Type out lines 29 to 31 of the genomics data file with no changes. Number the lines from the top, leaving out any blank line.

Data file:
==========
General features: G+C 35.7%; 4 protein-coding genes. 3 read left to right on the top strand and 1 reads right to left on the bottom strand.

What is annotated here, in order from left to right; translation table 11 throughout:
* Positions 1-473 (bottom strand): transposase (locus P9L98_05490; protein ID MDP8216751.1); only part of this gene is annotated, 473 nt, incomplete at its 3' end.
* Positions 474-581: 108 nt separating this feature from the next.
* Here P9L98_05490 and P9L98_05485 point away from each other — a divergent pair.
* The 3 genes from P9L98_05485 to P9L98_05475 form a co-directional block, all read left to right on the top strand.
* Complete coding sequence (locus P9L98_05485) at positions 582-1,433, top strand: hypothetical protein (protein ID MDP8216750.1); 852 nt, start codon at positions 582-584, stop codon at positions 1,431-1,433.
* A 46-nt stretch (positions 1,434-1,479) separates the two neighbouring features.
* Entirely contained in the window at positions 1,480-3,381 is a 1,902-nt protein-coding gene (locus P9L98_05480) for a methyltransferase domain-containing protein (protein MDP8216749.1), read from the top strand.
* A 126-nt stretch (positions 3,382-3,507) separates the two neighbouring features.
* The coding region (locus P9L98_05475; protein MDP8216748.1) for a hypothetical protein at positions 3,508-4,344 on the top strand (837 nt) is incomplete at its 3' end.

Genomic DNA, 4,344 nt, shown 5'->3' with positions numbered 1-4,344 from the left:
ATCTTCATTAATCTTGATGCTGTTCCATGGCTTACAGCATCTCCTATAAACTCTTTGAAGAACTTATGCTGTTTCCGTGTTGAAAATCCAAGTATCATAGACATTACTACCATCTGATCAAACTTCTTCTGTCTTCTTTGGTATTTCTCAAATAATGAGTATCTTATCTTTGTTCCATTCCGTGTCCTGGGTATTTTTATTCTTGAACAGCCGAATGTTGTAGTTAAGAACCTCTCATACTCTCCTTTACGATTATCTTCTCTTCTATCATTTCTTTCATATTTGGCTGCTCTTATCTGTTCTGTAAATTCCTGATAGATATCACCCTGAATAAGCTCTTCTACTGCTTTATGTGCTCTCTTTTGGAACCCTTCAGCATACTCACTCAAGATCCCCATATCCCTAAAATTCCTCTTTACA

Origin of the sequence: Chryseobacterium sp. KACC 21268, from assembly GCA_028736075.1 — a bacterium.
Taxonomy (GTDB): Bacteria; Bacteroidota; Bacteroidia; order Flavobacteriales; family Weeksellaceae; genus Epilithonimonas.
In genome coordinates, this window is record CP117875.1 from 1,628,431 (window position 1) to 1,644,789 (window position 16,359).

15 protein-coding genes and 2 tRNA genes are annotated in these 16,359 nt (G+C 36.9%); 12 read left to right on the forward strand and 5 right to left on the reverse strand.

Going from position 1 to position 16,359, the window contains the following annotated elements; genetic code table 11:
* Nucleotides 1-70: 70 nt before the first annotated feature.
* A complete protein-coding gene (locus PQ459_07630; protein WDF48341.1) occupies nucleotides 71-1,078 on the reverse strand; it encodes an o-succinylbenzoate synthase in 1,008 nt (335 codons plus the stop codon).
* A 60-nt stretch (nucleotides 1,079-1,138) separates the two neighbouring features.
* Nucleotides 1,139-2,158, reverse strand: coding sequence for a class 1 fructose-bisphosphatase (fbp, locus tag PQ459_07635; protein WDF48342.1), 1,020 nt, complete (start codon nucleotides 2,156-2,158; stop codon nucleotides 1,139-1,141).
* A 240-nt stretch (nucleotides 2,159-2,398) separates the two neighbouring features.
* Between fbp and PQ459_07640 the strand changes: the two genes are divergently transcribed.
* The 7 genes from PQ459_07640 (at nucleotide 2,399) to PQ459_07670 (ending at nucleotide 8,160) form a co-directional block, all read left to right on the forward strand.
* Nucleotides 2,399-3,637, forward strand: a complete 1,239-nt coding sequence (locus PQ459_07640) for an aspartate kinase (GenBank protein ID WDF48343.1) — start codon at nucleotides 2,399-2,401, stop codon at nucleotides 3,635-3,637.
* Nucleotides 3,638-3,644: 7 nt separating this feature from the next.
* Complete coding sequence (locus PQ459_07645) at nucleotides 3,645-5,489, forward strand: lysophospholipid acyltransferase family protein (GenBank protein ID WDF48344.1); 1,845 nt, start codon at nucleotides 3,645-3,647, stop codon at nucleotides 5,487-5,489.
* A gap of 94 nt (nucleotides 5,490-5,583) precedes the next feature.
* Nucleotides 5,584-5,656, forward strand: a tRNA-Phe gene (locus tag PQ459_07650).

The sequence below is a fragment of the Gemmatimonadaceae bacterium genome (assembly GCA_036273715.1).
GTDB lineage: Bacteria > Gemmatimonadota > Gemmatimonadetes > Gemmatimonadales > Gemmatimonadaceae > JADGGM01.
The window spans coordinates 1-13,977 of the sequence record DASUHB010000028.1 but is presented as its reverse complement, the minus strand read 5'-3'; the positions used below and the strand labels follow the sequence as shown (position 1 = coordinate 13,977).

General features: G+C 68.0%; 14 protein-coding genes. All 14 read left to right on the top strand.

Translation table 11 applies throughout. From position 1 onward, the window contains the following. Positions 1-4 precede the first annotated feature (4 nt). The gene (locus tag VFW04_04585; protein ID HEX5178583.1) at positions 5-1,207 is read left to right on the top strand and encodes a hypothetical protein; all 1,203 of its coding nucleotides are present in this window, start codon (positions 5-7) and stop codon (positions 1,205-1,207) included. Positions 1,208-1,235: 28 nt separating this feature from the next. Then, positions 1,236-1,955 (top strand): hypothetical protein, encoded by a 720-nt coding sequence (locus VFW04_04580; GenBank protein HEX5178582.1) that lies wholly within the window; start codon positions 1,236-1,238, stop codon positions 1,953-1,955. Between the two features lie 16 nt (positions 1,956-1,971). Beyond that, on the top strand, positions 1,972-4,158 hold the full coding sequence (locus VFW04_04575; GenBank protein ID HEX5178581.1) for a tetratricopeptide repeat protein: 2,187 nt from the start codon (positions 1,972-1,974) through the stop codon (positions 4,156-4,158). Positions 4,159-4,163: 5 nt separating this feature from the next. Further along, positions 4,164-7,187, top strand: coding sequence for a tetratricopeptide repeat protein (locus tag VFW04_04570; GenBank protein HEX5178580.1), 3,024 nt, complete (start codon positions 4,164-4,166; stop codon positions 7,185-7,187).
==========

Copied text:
* A gap of 94 nt (nucleotides 5,490-5,583) precedes the next feature.
* Nucleotides 5,584-5,656, forward strand: a tRNA-Phe gene (locus tag PQ459_07650).

The sequence below is a fragment of the Gemmatimonadaceae bacterium genome (assembly GCA_036273715.1).